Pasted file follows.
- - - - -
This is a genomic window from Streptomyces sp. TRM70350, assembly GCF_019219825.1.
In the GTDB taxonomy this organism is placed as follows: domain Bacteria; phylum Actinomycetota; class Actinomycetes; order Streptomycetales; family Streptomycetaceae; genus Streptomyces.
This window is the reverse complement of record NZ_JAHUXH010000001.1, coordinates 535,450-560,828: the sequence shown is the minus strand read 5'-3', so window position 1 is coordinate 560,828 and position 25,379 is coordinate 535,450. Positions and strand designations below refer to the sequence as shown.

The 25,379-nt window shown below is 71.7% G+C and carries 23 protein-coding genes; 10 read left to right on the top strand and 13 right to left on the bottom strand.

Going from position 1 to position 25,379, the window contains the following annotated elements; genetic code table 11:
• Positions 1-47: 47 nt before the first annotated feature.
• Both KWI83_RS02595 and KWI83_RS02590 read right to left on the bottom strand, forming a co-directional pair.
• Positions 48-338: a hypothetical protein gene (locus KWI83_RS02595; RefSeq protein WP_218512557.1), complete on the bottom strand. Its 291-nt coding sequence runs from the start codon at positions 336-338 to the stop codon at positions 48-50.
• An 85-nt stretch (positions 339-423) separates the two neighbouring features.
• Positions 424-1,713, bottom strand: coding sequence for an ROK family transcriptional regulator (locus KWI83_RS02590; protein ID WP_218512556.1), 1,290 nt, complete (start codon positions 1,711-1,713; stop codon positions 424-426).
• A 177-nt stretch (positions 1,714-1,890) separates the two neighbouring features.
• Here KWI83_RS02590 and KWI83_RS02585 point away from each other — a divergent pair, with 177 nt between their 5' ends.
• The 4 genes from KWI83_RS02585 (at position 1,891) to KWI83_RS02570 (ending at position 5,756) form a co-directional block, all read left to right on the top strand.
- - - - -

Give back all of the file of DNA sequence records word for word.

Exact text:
This is a genomic window from Streptomyces sp. TRM70350, assembly GCF_019219825.1.
In the GTDB taxonomy this organism is placed as follows: domain Bacteria; phylum Actinomycetota; class Actinomycetes; order Streptomycetales; family Streptomycetaceae; genus Streptomyces.
This window is the reverse complement of record NZ_JAHUXH010000001.1, coordinates 535,450-560,828: the sequence shown is the minus strand read 5'-3', so window position 1 is coordinate 560,828 and position 25,379 is coordinate 535,450. Positions and strand designations below refer to the sequence as shown.

The 25,379-nt window shown below is 71.7% G+C and carries 23 protein-coding genes; 10 read left to right on the top strand and 13 right to left on the bottom strand.

Going from position 1 to position 25,379, the window contains the following annotated elements; genetic code table 11:
• Positions 1-47: 47 nt before the first annotated feature.
• Both KWI83_RS02595 and KWI83_RS02590 read right to left on the bottom strand, forming a co-directional pair.
• Positions 48-338: a hypothetical protein gene (locus KWI83_RS02595; RefSeq protein WP_218512557.1), complete on the bottom strand. Its 291-nt coding sequence runs from the start codon at positions 336-338 to the stop codon at positions 48-50.
• An 85-nt stretch (positions 339-423) separates the two neighbouring features.
• Positions 424-1,713, bottom strand: coding sequence for an ROK family transcriptional regulator (locus KWI83_RS02590; protein ID WP_218512556.1), 1,290 nt, complete (start codon positions 1,711-1,713; stop codon positions 424-426).
• A 177-nt stretch (positions 1,714-1,890) separates the two neighbouring features.
• Here KWI83_RS02590 and KWI83_RS02585 point away from each other — a divergent pair, with 177 nt between their 5' ends.
• The 4 genes from KWI83_RS02585 (at position 1,891) to KWI83_RS02570 (ending at position 5,756) form a co-directional block, all read left to right on the top strand.